Agile governance is often associated with the use of digital technologies to improve transparency, participation, and collaboration in government decision-making. It also emphasizes the importance of data-driven decision-making and continuous feedback and evaluation to ensure that government policies and programs are meeting the needs of citizens and achieving their intended outcomes.

Critics of agile governance argue that it can lead to a lack of accountability and oversight, and that it may not be suitable for all types of policy and decision-making contexts. However, supporters argue that it can help governments to become more responsive, effective, and efficient in addressing complex and rapidly changing challenges in today’s fast-paced world.

Artificial intelligence:

Artificial intelligence (AI) refers to the ability of machines or computer systems to perform tasks that would typically require human intelligence, such as learning, problem-solving, and decision-making. AI systems use algorithms, statistical models, and other techniques to analyze and interpret data, recognize patterns, and make predictions or decisions based on that analysis. Also, “the science and engineering of making intelligent machines, especially intelligent computer programs. It is related to the similar task of using computers to understand human intelligence, but AI does not have to confine itself to methods that are biologically observable” (McCarthy 2007).

“The first underpinning concept of modern AI is to consider how a biological brain operates in terms of its basic functioning, how it learns, how it evolves and how it adapts over time. The second point is a need to obtain relatively simple models of the fundamental elements – the building blocks, if you like – of the brain. Third, these building blocks are mimicked by a technological design – possibly a piece of electronic circuitry, possibly a computer program, the aim of which is to simulate the building blocks. The artificial building blocks can then be plugged together and modified in different ways to operate in a brain-­ like fashion” (Warwick 2012, p. 89).

Some distinguish “strong AI” whereby “machines can think in the same way as humans” from “weak AI”, whereby “machines can demonstrate intelligence but are not necessarily conscious like a human mind (Warwick 2012, p. 178).

“Much of the current discourse on AI is focused on how machine-learning systems help humans make better business decisions.101 Machine learning AI systems are designed to accomplish specific tasks, by accessing and analyzing enormous volumes of data and providing intelligence so that humans can make faster, more efficient, and more effective decisions. The fear is that, as advances in AI are made, systems could engage in “recursive self-improvement” and trigger an intelligence explosion that surpasses human intellect. At this point, humans will no longer be needed to develop, train, and manage various AI applications or interpret results and make decisions” (Metcalf et al. 2019, p. 102).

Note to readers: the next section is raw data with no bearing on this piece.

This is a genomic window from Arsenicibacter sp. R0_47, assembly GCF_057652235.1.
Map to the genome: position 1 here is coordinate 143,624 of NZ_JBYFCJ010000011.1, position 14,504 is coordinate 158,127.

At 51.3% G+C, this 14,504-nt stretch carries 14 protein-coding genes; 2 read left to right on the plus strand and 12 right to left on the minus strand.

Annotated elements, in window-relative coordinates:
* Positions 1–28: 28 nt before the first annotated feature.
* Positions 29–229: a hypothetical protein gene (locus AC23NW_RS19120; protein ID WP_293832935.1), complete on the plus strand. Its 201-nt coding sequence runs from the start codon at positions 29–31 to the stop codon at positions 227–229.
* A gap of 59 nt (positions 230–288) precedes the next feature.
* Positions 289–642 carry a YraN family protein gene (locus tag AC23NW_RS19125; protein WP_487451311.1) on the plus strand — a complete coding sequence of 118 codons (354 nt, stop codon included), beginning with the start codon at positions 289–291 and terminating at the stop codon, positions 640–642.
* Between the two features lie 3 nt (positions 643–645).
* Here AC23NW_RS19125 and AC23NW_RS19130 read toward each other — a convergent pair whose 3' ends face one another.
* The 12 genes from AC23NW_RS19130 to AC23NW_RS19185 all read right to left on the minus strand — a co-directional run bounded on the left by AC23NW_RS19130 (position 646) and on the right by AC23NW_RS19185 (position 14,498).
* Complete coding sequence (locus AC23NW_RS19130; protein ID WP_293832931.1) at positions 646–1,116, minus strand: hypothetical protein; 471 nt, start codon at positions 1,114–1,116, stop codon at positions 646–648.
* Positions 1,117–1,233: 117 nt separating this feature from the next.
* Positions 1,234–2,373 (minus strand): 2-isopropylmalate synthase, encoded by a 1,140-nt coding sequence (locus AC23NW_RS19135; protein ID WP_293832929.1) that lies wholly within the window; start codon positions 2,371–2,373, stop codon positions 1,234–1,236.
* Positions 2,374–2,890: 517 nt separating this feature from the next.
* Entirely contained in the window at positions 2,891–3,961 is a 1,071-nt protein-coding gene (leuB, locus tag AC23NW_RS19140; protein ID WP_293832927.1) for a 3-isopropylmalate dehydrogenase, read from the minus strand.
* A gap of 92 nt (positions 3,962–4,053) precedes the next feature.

According to Geoff Mulgan (2018), “The best examples of collective intelligence are best understood as assemblies of multiple elements – different elements co-evolving with their environment. 

Assemblies bring together many elements of collective intelligence into a single system. 

They show how the world could think on a truly global scale, tracking such things as outbreaks of disease or the state of the world’s environments, and feeding back into action.” 

He adds that “Most successful collective intelligences look much more like hybrids, assemblies of multiple elements” (Mulgan 2018, p. 27). Also, “to work well, and serve a whole system, whether that’s within a company or run as a public good, an assembly needs to combine many elements: rich sources of observation and data; models that can make predictions; capacities to interpret and analyze; abilities to create and innovate in response to new problems and opportunities; a structured memory, including of what’s worked in the past; and a link into action and learning that’s aligned with how people really behave. 

The test of these elements, when linked up, is then whether they help a whole system think and act more effectively” (Mulgan 2018, p. 28).

Authority bias:

Authority bias, also known as the halo effect, refers to a cognitive bias that leads individuals to give undue weight or credibility to the opinions or actions of authority figures, such as experts, leaders, or celebrities, without critically evaluating their claims or behaviors. This bias is based on the assumption that individuals in positions of authority are more knowledgeable, competent, and trustworthy than others, even when there is little evidence to support this assumption.

Authority bias can have significant impacts on decision-making processes in many domains, including politics, business, and healthcare. For example, individuals may be more likely to support policies advocated by political leaders or media figures they admire, without critically evaluating the evidence or potential consequences of those policies.